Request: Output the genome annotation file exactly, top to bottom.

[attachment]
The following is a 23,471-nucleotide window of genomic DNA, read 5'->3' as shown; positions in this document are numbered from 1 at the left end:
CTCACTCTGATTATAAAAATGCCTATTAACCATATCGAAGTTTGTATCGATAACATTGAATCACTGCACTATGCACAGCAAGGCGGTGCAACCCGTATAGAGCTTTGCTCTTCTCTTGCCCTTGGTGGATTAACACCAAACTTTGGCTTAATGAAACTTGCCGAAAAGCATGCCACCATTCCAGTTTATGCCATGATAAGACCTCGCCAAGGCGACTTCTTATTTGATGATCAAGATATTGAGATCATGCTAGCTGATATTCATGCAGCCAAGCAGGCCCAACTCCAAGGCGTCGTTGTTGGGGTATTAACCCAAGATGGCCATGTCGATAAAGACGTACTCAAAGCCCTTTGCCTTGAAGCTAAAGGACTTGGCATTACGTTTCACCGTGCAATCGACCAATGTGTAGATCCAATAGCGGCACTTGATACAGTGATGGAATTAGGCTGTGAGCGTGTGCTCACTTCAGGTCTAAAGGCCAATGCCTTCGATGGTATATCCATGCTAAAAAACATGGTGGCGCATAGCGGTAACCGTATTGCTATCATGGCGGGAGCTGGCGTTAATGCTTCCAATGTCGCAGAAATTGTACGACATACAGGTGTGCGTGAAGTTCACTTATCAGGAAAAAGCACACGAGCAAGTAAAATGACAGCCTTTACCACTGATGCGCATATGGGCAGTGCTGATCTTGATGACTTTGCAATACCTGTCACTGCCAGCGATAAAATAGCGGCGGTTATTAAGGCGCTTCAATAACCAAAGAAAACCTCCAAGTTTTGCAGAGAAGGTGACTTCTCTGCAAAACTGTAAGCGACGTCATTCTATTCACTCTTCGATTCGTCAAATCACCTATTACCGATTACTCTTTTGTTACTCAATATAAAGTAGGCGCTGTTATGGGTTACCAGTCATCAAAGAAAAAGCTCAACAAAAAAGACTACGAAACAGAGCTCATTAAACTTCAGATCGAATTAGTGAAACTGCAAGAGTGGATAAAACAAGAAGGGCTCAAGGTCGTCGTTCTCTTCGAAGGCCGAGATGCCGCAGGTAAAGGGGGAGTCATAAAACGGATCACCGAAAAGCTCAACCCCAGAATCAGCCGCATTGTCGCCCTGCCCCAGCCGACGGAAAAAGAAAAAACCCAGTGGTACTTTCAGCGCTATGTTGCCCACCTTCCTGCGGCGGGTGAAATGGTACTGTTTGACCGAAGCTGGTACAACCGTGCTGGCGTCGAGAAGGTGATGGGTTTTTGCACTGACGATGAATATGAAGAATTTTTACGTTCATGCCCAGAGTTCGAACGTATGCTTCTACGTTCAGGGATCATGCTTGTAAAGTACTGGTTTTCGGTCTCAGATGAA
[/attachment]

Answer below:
The following is a 23,471-nucleotide window of genomic DNA, read 5'->3' as shown; positions in this document are numbered from 1 at the left end:
CTCACTCTGATTATAAAAATGCCTATTAACCATATCGAAGTTTGTATCGATAACATTGAATCACTGCACTATGCACAGCAAGGCGGTGCAACCCGTATAGAGCTTTGCTCTTCTCTTGCCCTTGGTGGATTAACACCAAACTTTGGCTTAATGAAACTTGCCGAAAAGCATGCCACCATTCCAGTTTATGCCATGATAAGACCTCGCCAAGGCGACTTCTTATTTGATGATCAAGATATTGAGATCATGCTAGCTGATATTCATGCAGCCAAGCAGGCCCAACTCCAAGGCGTCGTTGTTGGGGTATTAACCCAAGATGGCCATGTCGATAAAGACGTACTCAAAGCCCTTTGCCTTGAAGCTAAAGGACTTGGCATTACGTTTCACCGTGCAATCGACCAATGTGTAGATCCAATAGCGGCACTTGATACAGTGATGGAATTAGGCTGTGAGCGTGTGCTCACTTCAGGTCTAAAGGCCAATGCCTTCGATGGTATATCCATGCTAAAAAACATGGTGGCGCATAGCGGTAACCGTATTGCTATCATGGCGGGAGCTGGCGTTAATGCTTCCAATGTCGCAGAAATTGTACGACATACAGGTGTGCGTGAAGTTCACTTATCAGGAAAAAGCACACGAGCAAGTAAAATGACAGCCTTTACCACTGATGCGCATATGGGCAGTGCTGATCTTGATGACTTTGCAATACCTGTCACTGCCAGCGATAAAATAGCGGCGGTTATTAAGGCGCTTCAATAACCAAAGAAAACCTCCAAGTTTTGCAGAGAAGGTGACTTCTCTGCAAAACTGTAAGCGACGTCATTCTATTCACTCTTCGATTCGTCAAATCACCTATTACCGATTACTCTTTTGTTACTCAATATAAAGTAGGCGCTGTTATGGGTTACCAGTCATCAAAGAAAAAGCTCAACAAAAAAGACTACGAAACAGAGCTCATTAAACTTCAGATCGAATTAGTGAAACTGCAAGAGTGGATAAAACAAGAAGGGCTCAAGGTCGTCGTTCTCTTCGAAGGCCGAGATGCCGCAGGTAAAGGGGGAGTCATAAAACGGATCACCGAAAAGCTCAACCCCAGAATCAGCCGCATTGTCGCCCTGCCCCAGCCGACGGAAAAAGAAAAAACCCAGTGGTACTTTCAGCGCTATGTTGCCCACCTTCCTGCGGCGGGTGAAATGGTACTGTTTGACCGAAGCTGGTACAACCGTGCTGGCGTCGAGAAGGTGATGGGTTTTTGCACTGACGATGAATATGAAGAATTTTTACGTTCATGCCCAGAGTTCGAACGTATGCTTCTACGTTCAGGGATCATGCTTGTAAAGTACTGGTTTTCGGTCTCAGATGAA